Overview of the Ministerial Task Team

What did the MTT try to achieve?

 

In December 2022, Minister Creecy of Forestry, Fisheries and the Environment (DFFE) appointed a panel of experts, including a wildlife veterinarian, carnivore ecologist, animal welfare specialist, industry specialists, and labour and environmental lawyers. This panel was tasked by the Minister to look at voluntary exit options from the captive lion industry for those lion owners who would be potentially interested in a way out. 

 

This Ministerial Task Team (MTT) produced a report that was approved by cabinet in March 2024 and outlines among others eight voluntary exit options for lions and lion bone stockpiles, two important and mandatory prerequisites, protocols, as well as a set of recommendations. The panel also engaged with facility owners and identified a group of people that would like to take this opportunity to find responsible ways to exit this tarnished industry. 

How does the MTT report align with other policies?

In May 2021, Minister Creecy promised to take steps towards closing the captive lion industry in South Africa. In March 2024, she released a policy document that cements this promise to end the captive keeping and breeding of lions for commercial purposes and end the exploitation of these wild animals. The voluntary exit options, as suggested by the MTT, essentially function as the first step towards this longer term aim to close the industry.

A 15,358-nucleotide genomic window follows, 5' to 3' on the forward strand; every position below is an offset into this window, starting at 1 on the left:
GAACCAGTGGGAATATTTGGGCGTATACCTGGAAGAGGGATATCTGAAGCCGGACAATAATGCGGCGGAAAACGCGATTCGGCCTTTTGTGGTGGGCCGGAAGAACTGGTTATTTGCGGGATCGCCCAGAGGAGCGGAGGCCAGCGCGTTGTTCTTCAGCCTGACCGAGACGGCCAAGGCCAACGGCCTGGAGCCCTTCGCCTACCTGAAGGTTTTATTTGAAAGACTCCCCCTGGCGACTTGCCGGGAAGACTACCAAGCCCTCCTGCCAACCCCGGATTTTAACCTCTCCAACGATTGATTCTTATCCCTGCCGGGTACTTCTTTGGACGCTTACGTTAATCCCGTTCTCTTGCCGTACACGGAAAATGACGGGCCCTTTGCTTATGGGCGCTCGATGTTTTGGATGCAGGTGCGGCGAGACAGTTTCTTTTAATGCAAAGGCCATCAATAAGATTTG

Exit options the panel developed

 

The panel had numerous meetings with captive lion owners and industry representatives, animal welfare and conservation organisations, veterinarians, NSPCA representatives, genuine lion sanctuaries, Traditional Health Practitioners, and the general public. They developed a range of possible ways for lion owners to exit the captive lion industry and tested those options by assessing each one on its strengths and weaknesses.

 

This process created six viable exit options for owners with captive lions, two options for lion bone stockpiles, and two important compulsory prerequisites #1 and #2. The entire process was underpinned by socio-economic impacts, particularly on vulnerable workers, while prioritising the well-being of the captive lions involved in the voluntary exit.

Is there financial support for this process?

There is currently no financial support available for this voluntary exit process neither from the national nor from provincial government. However, the MTT has secured some third party donations for various aspects of the process, such as sterilisation of lions, incentives for surrender of live lions and lion bones, parts and derivatives.